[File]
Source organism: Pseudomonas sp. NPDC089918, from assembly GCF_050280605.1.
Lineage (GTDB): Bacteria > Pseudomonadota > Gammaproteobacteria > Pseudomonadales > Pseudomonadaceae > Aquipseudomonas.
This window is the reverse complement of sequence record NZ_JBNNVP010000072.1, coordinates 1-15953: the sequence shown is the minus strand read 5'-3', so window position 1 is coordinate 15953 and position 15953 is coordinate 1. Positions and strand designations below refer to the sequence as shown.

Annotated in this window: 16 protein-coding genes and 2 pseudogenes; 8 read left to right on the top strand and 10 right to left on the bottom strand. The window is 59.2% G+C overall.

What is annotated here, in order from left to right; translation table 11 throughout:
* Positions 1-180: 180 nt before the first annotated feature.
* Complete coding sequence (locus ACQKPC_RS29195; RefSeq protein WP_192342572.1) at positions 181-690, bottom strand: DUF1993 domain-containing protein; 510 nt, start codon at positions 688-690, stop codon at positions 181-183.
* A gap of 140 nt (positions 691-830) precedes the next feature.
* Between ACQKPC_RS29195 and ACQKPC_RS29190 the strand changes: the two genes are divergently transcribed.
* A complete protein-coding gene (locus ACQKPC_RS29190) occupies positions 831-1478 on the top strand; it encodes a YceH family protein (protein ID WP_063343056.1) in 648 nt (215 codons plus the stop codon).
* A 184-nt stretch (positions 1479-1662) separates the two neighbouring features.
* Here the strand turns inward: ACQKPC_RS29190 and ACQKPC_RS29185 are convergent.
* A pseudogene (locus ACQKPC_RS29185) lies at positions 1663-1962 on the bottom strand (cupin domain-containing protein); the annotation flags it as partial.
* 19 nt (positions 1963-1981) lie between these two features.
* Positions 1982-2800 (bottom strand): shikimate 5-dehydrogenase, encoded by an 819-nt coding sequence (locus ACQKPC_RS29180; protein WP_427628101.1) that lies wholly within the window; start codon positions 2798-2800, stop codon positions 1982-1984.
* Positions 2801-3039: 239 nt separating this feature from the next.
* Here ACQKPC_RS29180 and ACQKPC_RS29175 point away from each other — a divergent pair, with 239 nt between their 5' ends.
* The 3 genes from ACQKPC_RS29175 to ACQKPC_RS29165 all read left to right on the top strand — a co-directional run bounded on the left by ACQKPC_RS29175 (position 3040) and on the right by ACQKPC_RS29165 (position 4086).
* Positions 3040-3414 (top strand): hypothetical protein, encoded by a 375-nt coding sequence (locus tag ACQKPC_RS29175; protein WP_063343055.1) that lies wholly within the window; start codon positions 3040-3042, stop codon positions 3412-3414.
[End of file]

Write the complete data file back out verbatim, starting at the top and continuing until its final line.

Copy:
Source organism: Pseudomonas sp. NPDC089918, from assembly GCF_050280605.1.
Lineage (GTDB): Bacteria > Pseudomonadota > Gammaproteobacteria > Pseudomonadales > Pseudomonadaceae > Aquipseudomonas.
This window is the reverse complement of sequence record NZ_JBNNVP010000072.1, coordinates 1-15953: the sequence shown is the minus strand read 5'-3', so window position 1 is coordinate 15953 and position 15953 is coordinate 1. Positions and strand designations below refer to the sequence as shown.

Annotated in this window: 16 protein-coding genes and 2 pseudogenes; 8 read left to right on the top strand and 10 right to left on the bottom strand. The window is 59.2% G+C overall.

What is annotated here, in order from left to right; translation table 11 throughout:
* Positions 1-180: 180 nt before the first annotated feature.
* Complete coding sequence (locus ACQKPC_RS29195; RefSeq protein WP_192342572.1) at positions 181-690, bottom strand: DUF1993 domain-containing protein; 510 nt, start codon at positions 688-690, stop codon at positions 181-183.
* A gap of 140 nt (positions 691-830) precedes the next feature.
* Between ACQKPC_RS29195 and ACQKPC_RS29190 the strand changes: the two genes are divergently transcribed.
* A complete protein-coding gene (locus ACQKPC_RS29190) occupies positions 831-1478 on the top strand; it encodes a YceH family protein (protein ID WP_063343056.1) in 648 nt (215 codons plus the stop codon).
* A 184-nt stretch (positions 1479-1662) separates the two neighbouring features.
* Here the strand turns inward: ACQKPC_RS29190 and ACQKPC_RS29185 are convergent.
* A pseudogene (locus ACQKPC_RS29185) lies at positions 1663-1962 on the bottom strand (cupin domain-containing protein); the annotation flags it as partial.
* 19 nt (positions 1963-1981) lie between these two features.
* Positions 1982-2800 (bottom strand): shikimate 5-dehydrogenase, encoded by an 819-nt coding sequence (locus ACQKPC_RS29180; protein WP_427628101.1) that lies wholly within the window; start codon positions 2798-2800, stop codon positions 1982-1984.
* Positions 2801-3039: 239 nt separating this feature from the next.
* Here ACQKPC_RS29180 and ACQKPC_RS29175 point away from each other — a divergent pair, with 239 nt between their 5' ends.
* The 3 genes from ACQKPC_RS29175 to ACQKPC_RS29165 all read left to right on the top strand — a co-directional run bounded on the left by ACQKPC_RS29175 (position 3040) and on the right by ACQKPC_RS29165 (position 4086).
* Positions 3040-3414 (top strand): hypothetical protein, encoded by a 375-nt coding sequence (locus tag ACQKPC_RS29175; protein WP_063343055.1) that lies wholly within the window; start codon positions 3040-3042, stop codon positions 3412-3414.